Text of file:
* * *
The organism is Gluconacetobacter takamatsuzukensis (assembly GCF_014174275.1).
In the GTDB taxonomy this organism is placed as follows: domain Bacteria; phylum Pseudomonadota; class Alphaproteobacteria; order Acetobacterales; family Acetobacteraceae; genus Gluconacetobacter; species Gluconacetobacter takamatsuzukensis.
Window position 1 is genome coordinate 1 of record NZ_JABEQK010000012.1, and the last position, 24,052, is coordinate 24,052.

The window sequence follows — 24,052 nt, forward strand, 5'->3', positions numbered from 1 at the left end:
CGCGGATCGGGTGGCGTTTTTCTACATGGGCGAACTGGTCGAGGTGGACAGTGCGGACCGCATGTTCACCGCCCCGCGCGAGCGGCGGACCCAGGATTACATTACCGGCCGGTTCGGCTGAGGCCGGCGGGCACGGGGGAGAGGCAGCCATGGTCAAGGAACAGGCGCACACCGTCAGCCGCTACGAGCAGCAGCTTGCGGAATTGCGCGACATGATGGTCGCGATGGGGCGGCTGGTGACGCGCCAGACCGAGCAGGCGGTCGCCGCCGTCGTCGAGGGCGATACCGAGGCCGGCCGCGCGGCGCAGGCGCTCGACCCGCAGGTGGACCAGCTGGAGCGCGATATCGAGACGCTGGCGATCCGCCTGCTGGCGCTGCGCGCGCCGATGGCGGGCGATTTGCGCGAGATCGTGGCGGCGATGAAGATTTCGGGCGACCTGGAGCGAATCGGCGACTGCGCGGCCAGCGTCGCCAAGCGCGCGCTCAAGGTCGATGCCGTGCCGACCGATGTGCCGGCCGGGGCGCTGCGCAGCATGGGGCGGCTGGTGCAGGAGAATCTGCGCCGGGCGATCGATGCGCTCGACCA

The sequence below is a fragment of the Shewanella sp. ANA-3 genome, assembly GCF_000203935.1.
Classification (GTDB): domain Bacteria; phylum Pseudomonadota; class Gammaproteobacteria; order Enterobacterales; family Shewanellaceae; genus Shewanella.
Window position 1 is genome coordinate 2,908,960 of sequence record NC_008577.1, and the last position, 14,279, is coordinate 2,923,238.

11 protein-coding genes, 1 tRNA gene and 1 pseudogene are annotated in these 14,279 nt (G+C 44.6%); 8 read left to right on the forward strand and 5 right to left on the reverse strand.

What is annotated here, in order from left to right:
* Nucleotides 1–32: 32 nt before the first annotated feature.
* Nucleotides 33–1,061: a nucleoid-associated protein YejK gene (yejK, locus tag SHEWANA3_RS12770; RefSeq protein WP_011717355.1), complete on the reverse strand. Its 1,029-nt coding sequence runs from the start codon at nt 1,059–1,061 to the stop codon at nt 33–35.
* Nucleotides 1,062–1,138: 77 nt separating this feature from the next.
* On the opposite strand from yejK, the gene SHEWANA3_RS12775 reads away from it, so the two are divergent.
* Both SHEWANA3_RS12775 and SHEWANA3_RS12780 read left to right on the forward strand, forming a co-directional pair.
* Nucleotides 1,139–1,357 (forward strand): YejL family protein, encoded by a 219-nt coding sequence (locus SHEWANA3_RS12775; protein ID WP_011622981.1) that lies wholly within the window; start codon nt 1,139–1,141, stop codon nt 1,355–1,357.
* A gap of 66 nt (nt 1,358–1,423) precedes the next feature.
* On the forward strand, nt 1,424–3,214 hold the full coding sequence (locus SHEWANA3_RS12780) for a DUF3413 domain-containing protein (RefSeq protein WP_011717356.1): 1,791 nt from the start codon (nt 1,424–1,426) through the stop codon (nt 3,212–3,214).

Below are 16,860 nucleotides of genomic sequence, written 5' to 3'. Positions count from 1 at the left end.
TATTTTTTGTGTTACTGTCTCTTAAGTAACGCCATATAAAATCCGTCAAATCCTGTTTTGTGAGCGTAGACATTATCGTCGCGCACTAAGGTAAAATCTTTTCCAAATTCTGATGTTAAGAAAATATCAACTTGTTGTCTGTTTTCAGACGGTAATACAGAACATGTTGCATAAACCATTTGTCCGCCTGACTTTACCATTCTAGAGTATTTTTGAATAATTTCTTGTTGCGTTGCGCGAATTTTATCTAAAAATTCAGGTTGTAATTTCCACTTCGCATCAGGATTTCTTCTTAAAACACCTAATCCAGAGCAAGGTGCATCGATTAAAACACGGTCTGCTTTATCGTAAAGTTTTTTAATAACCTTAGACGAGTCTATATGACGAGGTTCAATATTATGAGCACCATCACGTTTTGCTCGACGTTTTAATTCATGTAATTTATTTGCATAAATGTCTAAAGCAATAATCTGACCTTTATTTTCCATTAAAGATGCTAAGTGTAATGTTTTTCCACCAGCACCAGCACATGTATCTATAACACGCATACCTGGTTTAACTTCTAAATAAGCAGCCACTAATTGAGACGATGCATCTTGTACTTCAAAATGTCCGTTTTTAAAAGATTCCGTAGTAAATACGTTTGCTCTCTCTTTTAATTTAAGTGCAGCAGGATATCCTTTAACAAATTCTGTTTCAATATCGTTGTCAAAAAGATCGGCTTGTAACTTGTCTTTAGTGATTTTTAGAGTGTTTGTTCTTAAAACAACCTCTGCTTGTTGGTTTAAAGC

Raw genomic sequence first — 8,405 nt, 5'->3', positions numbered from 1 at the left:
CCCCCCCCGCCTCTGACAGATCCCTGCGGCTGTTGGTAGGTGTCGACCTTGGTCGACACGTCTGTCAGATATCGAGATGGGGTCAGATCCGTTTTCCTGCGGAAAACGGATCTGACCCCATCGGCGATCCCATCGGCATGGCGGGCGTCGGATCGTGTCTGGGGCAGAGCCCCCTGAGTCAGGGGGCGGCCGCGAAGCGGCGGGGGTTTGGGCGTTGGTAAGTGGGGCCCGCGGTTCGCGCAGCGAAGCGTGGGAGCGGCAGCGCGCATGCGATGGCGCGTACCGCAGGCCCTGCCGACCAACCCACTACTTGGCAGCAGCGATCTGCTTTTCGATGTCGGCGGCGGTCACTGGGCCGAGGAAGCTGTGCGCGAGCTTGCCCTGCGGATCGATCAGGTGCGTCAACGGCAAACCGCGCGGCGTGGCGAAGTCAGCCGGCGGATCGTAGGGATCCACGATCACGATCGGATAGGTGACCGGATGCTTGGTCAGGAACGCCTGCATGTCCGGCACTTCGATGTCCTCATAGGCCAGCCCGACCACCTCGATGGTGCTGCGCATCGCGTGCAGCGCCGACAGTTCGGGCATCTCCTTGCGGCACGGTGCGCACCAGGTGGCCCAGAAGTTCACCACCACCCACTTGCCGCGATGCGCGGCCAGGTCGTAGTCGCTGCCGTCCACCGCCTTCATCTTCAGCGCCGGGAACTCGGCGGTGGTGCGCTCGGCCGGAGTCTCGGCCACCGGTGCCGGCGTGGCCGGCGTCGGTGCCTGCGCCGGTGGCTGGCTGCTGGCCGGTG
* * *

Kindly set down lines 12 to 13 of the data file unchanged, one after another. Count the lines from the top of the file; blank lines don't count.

* Nucleotides 33–1,061: a nucleoid-associated protein YejK gene (yejK, locus tag SHEWANA3_RS12770; RefSeq protein WP_011717355.1), complete on the reverse strand. Its 1,029-nt coding sequence runs from the start codon at nt 1,059–1,061 to the stop codon at nt 33–35.
* Nucleotides 1,062–1,138: 77 nt separating this feature from the next.